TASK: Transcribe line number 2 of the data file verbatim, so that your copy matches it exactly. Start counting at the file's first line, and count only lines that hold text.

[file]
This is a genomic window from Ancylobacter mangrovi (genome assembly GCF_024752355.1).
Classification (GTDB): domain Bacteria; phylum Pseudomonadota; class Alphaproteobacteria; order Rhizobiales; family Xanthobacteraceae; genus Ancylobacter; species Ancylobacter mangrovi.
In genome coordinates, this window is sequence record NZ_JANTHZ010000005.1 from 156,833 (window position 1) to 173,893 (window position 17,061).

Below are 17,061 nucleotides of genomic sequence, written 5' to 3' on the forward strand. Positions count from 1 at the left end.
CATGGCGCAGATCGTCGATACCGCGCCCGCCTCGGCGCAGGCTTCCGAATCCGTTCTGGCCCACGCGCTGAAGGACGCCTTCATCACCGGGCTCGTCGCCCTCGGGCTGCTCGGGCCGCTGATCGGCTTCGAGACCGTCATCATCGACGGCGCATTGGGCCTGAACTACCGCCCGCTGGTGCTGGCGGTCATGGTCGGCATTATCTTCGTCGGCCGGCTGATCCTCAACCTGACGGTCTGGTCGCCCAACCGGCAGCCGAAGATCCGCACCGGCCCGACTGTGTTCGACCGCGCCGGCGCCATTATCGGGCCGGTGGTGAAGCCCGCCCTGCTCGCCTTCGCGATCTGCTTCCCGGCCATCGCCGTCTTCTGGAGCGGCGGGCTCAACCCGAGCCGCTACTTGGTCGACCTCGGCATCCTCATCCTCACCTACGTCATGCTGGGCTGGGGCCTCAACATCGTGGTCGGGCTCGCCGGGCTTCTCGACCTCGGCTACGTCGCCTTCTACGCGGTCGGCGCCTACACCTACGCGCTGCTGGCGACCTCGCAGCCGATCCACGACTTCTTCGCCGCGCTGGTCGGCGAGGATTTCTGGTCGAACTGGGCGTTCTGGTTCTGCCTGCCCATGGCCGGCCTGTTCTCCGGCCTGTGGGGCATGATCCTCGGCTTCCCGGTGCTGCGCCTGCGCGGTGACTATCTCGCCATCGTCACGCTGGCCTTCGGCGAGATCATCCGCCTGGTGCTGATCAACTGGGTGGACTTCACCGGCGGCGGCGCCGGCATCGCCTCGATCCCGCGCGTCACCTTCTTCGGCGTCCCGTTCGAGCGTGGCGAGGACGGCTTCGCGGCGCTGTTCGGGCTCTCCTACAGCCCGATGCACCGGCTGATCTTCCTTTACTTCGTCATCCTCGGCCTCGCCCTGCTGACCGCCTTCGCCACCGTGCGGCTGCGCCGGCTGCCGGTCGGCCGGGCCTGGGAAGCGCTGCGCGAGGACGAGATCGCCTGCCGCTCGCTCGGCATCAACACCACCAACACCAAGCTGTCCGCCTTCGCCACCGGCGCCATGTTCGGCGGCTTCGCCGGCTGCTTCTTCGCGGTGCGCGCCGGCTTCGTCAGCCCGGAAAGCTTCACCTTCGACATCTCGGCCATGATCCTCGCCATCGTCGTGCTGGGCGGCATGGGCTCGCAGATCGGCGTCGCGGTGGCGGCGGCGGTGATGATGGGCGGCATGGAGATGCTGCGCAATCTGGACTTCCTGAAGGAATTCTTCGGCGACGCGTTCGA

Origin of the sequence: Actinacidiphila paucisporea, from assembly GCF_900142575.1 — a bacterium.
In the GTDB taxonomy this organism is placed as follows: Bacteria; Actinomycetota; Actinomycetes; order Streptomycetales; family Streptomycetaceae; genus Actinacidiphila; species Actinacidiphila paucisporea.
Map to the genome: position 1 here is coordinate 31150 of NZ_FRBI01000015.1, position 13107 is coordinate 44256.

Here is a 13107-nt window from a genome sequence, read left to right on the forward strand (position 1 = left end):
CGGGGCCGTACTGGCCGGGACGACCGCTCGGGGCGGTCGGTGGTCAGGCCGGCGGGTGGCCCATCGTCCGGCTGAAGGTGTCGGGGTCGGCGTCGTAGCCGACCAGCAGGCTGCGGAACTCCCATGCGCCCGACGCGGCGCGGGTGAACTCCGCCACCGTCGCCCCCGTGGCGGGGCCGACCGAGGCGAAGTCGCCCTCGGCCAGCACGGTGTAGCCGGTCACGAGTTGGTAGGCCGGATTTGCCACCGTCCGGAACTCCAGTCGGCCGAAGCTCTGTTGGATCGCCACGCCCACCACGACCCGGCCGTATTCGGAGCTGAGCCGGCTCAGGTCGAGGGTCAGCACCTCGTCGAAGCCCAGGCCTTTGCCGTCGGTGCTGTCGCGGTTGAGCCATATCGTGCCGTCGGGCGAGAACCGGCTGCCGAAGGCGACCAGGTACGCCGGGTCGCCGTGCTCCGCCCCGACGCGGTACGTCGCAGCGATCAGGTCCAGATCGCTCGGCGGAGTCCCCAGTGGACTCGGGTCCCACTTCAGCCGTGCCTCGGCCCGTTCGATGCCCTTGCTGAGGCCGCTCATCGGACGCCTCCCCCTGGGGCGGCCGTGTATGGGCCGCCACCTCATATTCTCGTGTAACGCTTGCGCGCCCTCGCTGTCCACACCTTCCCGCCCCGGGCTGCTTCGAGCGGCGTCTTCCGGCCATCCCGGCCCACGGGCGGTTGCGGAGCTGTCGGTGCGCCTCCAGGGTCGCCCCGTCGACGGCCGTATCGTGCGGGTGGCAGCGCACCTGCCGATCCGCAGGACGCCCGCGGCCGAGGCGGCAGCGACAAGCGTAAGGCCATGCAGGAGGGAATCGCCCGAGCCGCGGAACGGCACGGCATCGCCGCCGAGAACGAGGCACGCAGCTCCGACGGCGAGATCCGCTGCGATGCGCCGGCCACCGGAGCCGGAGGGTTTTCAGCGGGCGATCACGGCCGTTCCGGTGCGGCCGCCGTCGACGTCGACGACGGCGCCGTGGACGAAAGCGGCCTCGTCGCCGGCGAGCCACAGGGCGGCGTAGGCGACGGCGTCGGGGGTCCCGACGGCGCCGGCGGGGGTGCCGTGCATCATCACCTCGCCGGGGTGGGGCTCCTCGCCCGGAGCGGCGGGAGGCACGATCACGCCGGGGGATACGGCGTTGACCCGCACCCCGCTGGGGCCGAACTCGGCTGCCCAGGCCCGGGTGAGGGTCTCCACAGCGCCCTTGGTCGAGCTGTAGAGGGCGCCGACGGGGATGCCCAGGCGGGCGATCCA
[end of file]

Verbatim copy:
Classification (GTDB): domain Bacteria; phylum Pseudomonadota; class Alphaproteobacteria; order Rhizobiales; family Xanthobacteraceae; genus Ancylobacter; species Ancylobacter mangrovi.